Right to Work is Wrong for Ohio

Like so many families in Ohio, my family is made up of farmers, auto mechanics, coal miners, railroaders, factory workers, truck drivers, and labor and trade workers.  They lived through the decades of job losses caused by jobs moving outside the United States and by the introduction of technology.  Today our families struggle to keep up and stay employed with real living wages. This, I believe, is in direct relation to the decline in labor unions.

One of my earliest memories of a labor strike was the 1980 coal miner’s strike in Eastern Kentucky. I was in the school my grandfather built during the depression, under the New Deal, watching U.S. Rt. 460 come to a standstill, bumper to bumper with coal trucks. The truckers were showing their solidarity with the coal miners. It was impressive and I remember feeling pride in that solidarity. I had family in the mines and in the trucks and they knew together they would prevail.  But coal companies were being bought by big oil and gas.  Even before this strike hundreds of thousands of miners had already lost work across Kentucky, West Virginia, and Southern Ohio. New technology and strip mining meant fewer jobs and coal mining, as my family knew it, was changing and continued to decline throughout the 80’s.

Right to Work proponents say that workers shouldn’t have to pay dues just because they are in a field that is predominately union represented. They feel it’s an infringement of their freedoms. And some supporters feel that a union presence limits industry’s ability to attract prospective employees. Michigan, Indiana, and Kentucky, all neighboring states, have Right to Work laws. Below depicts a chart of data showing the difference between the RTW states and the Non-RTW states and the analysis below.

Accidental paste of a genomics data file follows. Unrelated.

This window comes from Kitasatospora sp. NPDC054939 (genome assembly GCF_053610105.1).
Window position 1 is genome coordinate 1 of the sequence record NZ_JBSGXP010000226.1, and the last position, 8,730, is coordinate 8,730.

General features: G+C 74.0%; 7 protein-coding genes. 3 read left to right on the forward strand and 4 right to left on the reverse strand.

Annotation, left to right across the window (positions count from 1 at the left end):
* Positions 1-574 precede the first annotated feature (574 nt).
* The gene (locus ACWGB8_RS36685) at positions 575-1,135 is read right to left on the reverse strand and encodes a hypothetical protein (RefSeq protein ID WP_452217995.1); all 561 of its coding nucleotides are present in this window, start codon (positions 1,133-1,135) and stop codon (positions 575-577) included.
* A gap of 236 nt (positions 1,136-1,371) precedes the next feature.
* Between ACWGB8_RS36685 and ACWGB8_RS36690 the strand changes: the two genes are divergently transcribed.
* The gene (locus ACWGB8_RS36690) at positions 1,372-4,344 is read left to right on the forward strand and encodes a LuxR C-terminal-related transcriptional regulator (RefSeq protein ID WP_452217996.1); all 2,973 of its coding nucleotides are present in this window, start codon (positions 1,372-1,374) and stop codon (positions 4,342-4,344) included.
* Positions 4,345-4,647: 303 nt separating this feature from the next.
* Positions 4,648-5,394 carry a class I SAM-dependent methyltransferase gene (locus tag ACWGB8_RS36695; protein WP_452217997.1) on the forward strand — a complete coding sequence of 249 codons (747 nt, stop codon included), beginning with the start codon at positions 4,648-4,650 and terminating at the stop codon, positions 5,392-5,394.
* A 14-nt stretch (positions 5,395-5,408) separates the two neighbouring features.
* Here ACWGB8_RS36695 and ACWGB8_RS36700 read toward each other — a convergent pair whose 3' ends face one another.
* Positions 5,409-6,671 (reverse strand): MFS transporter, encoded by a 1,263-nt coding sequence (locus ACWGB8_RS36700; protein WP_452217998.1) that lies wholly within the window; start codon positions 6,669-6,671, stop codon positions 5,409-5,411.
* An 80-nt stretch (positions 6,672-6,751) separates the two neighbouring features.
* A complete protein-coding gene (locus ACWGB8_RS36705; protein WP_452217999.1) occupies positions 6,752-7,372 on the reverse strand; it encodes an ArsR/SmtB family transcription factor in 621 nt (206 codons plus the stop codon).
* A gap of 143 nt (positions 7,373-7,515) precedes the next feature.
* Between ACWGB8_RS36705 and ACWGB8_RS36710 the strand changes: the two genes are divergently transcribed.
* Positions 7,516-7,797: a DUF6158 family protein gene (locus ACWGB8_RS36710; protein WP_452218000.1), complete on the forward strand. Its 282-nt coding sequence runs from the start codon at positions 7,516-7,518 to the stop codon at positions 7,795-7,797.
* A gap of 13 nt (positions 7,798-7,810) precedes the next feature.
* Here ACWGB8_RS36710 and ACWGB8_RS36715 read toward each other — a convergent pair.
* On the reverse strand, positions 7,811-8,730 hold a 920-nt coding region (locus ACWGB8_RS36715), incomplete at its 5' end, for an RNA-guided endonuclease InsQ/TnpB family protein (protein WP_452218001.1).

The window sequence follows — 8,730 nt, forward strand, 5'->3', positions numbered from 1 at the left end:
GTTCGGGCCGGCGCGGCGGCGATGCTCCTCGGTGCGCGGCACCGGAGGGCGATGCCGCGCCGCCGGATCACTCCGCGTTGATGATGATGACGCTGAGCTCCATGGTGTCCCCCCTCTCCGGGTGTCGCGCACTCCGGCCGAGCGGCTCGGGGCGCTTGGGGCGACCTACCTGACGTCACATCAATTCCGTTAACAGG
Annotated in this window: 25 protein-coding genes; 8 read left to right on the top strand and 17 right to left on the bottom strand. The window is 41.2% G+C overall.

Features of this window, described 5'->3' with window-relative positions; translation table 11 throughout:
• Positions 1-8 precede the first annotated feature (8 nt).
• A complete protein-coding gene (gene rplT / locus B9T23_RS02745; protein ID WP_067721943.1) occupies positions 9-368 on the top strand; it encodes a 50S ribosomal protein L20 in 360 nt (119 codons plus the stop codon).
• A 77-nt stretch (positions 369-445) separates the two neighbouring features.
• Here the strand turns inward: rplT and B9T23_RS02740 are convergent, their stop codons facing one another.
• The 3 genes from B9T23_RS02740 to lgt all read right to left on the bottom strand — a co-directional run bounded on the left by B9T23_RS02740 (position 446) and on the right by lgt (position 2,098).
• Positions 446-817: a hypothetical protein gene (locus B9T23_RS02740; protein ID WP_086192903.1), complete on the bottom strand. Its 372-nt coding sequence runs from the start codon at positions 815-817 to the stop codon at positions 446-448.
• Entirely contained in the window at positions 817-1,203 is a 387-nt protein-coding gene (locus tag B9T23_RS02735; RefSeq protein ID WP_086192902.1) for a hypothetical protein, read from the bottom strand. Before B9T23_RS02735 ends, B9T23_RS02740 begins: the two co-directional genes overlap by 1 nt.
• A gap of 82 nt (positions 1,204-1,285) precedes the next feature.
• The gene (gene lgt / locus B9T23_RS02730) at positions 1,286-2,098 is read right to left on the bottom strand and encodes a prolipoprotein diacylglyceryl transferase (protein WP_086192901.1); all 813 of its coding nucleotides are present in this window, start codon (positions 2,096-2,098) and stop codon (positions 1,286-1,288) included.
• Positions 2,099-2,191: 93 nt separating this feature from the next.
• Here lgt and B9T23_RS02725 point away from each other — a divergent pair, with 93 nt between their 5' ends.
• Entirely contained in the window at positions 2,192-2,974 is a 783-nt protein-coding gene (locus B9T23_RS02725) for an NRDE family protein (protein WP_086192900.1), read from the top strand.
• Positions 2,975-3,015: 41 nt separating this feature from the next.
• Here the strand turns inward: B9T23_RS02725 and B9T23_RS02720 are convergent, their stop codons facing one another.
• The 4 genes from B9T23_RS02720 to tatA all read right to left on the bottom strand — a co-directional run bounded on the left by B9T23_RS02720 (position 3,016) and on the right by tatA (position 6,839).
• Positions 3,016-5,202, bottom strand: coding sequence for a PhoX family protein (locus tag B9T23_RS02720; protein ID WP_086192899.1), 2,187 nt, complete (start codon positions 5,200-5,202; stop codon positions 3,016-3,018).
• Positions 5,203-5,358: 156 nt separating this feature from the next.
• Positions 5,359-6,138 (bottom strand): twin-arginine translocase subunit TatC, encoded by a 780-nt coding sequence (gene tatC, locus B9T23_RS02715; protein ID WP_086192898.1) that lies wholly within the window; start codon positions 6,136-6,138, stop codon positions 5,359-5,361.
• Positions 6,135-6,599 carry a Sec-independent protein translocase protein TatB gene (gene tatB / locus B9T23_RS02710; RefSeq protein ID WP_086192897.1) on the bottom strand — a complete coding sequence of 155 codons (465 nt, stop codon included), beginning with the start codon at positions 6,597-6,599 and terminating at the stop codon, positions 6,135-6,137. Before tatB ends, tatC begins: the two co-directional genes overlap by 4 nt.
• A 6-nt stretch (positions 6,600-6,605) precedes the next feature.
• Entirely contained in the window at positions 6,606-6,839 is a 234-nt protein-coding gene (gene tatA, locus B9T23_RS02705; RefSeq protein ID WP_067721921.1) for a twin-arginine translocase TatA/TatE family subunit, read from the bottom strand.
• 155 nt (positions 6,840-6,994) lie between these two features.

Worker characteristics Non-RTW State RTW State
Hourly worker   57.7% 55.9%
Full-time 79.4% 83.0%
Union/union contract 17.5% 7.3%
Average hourly wage (2014 dollars) $23.93 $20.66
Median hourly wage (2014 dollars) $18.40

$15.79

No matter how you slice the data, wages in RTW states are lower, on average, than wages in non-RTW states.  This doesn’t just apply to union members, but to all employees in a state. Where unions are strong, compensation increases even for workers not covered by any union contract, as nonunion employers face competitive pressure to match union standards. Likewise, when unions are weakened by RTW laws, all of a state’s workers feel the impact.1

Today, in Ohio, there are approximately 639,000 union members and that’s up from 635,000 in 2016.  But to continue this trend, Ohio labor unions must keep focused on the jobs of the future.  Kickstarter is the first tech company to unionize and I believe more high-tech workers will begin to follow. Green Energy jobs will be another disrupter of the future workplace, so unions need to stay nimble and flexible to adapt to these changes, because employees know if they have a seat at the table - everyone benefits. 

Union labor built the middle class and we will have to work diligently to protect it from the constant threat of Right To Work laws.

1  Economic Policy Institute “Right-to-Work” States Still Have Lower Wages Report • By Elise Gould and Will Kimball • April 22, 2015

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